"The United States today launched separate disputes at the World Trade Organization (WTO) against China, the European Union, Canada, Mexico and Turkey, challenging the tariffs each WTO member imposed in response to President Trump's actions on trade in aluminum and steel to protect the United States' national security interests," US Trade Representative Robert Lighthizer said in a press release on Monday.
He went on to say that the aforementioned states, the US' trading partners, opted for "retaliatory tariffs designed to punish American workers, farmers and companies" instead of collaborating with the US to address "a common problem."
The statement comes after the Chinese Commerce Ministry announced earlier during the day that it had submitted a complaint with the WTO over the US mulling additional tariffs on China worth $200 billion.
The trade row between the countries worsened in March after the United States slapped 25- and 10-percent tariffs on steel and aluminum imports on a number of countries, including China, which prompted the second largest economy to hit back with reciprical tariffs.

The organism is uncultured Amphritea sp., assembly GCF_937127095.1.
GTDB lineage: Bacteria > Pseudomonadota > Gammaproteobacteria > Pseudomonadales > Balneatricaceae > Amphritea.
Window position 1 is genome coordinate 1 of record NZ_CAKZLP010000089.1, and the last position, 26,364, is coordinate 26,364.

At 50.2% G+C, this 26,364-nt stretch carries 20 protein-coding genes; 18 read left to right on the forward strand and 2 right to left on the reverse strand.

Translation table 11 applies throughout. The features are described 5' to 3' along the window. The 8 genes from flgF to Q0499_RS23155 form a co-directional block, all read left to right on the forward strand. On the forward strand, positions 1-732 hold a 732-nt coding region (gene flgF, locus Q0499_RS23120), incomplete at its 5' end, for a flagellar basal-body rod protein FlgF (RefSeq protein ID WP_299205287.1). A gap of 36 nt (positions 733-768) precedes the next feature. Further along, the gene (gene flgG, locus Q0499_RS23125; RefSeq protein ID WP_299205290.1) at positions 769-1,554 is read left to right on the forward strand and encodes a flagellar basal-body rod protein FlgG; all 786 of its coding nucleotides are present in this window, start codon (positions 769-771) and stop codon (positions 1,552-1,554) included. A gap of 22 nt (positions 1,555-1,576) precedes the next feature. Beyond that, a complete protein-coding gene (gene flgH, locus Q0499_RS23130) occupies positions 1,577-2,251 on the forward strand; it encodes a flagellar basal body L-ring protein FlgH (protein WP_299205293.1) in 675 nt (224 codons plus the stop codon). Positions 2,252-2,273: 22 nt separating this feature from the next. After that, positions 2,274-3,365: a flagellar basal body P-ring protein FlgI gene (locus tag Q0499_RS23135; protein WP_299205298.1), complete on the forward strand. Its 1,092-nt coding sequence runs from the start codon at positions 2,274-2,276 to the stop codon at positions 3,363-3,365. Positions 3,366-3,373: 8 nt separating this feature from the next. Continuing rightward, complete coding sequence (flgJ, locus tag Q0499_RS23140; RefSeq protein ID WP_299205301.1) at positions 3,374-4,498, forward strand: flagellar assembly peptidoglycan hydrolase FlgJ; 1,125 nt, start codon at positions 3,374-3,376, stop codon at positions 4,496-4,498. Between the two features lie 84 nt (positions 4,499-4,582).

When announcing the import duties on the metals, Trump stated that the European Union, Canada and Mexico, as well as a few other countries, would be exempt from the limitations, but revoked the possibility after they refused to talk their policies over with Washington. In turn, Brussels said that it would reciprocate with its own duties against US goods and complain to the WTO over the US trade policies.